Fitness over 40? Is exercise the miracle cure?
Today I’d like to introduce you to Tamara Grand. She is the “chick” behind Fitknitchick.com and the creator of a new 10-week online group fitness program for women over 40.
September has always been about fresh starts. It’s more of a “new year” than January; a great time to take inventory of goals, and to remind myself of some tweaks I’d like to embrace–particularly in the eat-sleep-move categories.
This year, my tweaks include embarking on a new training program–something that will hold me accountable, and sitting less.
Speaking of sitting less–yesterday, after signing up for Fitknitchick’s online training and scanning the private Facebook group Tamara invited me to, I noticed someone mentioned converting their treadmill to a “walking desk”. I mentioned this to my hubby & 30 minutes later: VOILA! I’m walking as I’m writing this post!
Here’s a summary of my conversation with Tamara about starting (or re-starting) an exercise program–anytime–but particularly, while you’re juggling new hormonal imbalances that go along with peri-menopause & menopause.
Menopause Chicks: I have to admit, when I first started delving into the whole peri-menopause and menopause conversation, exercise was not my first thought. Yet, everything I seem to read—be it about mood swings, sleep deprivation, depression, “bringing my sexy back”, PMS, hot flashes—lists exercise as a go-to solution. Is exercise really a magic wand for all these things?
Fitknitchick on Fitness over 40: As much as I would love to tell you, “Yes, regular exercise will solve ALL of your peri-menopausal problems”, exercise is NOT a miracle cure. Achieving hormonal balance requires finding exercise, nutritional and life-style strategies that work for you individually.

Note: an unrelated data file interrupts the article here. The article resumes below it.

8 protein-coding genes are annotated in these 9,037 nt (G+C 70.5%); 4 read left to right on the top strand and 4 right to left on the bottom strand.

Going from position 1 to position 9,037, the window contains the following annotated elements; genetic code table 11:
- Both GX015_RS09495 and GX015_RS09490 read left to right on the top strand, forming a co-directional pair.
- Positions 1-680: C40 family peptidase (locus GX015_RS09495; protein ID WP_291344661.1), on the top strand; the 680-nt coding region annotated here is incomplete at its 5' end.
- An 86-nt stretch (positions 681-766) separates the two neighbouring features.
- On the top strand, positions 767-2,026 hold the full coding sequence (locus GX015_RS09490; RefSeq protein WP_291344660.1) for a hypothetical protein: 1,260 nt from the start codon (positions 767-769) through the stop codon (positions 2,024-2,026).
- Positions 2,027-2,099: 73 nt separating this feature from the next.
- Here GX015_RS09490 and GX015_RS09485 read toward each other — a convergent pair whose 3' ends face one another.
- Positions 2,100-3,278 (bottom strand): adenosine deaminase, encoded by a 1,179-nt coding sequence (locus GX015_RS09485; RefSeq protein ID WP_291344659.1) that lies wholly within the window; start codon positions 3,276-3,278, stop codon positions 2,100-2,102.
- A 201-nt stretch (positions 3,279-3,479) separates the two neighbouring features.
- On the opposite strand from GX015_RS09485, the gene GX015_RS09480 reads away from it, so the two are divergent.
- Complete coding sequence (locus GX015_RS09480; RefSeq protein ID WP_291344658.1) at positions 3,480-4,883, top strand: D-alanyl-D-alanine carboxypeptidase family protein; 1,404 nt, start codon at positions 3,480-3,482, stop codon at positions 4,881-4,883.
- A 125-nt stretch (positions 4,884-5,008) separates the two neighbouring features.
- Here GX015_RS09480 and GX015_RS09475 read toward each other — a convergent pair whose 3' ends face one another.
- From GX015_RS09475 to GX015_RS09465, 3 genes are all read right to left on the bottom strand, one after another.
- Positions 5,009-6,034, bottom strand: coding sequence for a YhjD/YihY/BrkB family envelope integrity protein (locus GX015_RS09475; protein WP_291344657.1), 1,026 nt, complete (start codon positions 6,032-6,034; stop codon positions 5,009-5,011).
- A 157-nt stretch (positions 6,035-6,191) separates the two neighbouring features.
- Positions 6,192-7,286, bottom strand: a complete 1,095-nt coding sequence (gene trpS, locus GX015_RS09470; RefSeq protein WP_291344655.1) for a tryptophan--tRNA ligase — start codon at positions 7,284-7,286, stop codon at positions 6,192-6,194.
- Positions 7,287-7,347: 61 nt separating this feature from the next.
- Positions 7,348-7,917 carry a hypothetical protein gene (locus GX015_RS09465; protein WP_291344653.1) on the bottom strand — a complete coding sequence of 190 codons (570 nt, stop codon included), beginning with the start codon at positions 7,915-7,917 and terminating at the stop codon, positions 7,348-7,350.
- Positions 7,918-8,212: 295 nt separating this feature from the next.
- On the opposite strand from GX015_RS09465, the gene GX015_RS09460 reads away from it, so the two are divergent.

That being said, studies have shown that peri-menopausal and menopausal women who incorporate regular physical activity into their schedule experience lower levels of stress, better sleep, improved self-confidence (in and out of the bedroom!) and better weight maintenance, than those who don’t. Unfortunately, the jury is still out on exercise’s ability to control hot flashes and night sweats.
And just like the symptoms of hormonal imbalance vary from woman to woman, so do the benefits of exercise on those symptoms.
Menopause Chicks: As you know, Menopause Chicks is attempting to “crack open” the conversation. What advice do you have for how women should approach the hormone (im)balance conversation with their personal trainer or fitness instructor?
Fitknitchick on Fitness over 40: Talking about menopausal symptoms should be no different than talking about your tennis elbow or Achilles tendonitis. Your trainer’s job is to create a program that takes into consideration your physical strengths and limitations. Leaving out an important piece of health-related information limits your trainer’s ability to do her job.
If your trainer doesn’t ask you questions about your hormone balance when discussing your health history and fitness goals, bring it up yourself. If you get a blank look or sense that your trainer doesn’t have any answers for you, think about hiring one who has experience training peri- and menopausal women! Often the best trainer will be a woman who has or is going through this change herself.
Menopause Chicks: OK, Tamara. I’m in. I do not view 40+, Peri-Menopause or Menopause as finish lines; I see them as new starting lines. So, tell me—what are some tips for getting started?
Fitknitchick on Fitness over 40: Shirley, I love your attitude! Given that the average age of menopause is 51, and women can expect to live 30-50 years beyond menopause, it’s important to think positively about this new phase of our lives. Starting a new exercise program at mid-life is no different than starting one in your youth.
- Set some realistic and attainable goals (what can you accomplish in 6 weeks? 3 months? 1 year?)
- Create a sustainable exercise schedule (start slowly and with only 2 to 3 planned workouts per work)
- Experiment with different forms of exercise to find something you enjoy (the more you enjoy it, the more likely you’ll be to continue doing it)
- Seek out professional advice if you’re unsure of what types of exercise you should be doing (or how to do them)
- Change things up every 4 to 6 weeks (your body needs change to keep moving towards your goals)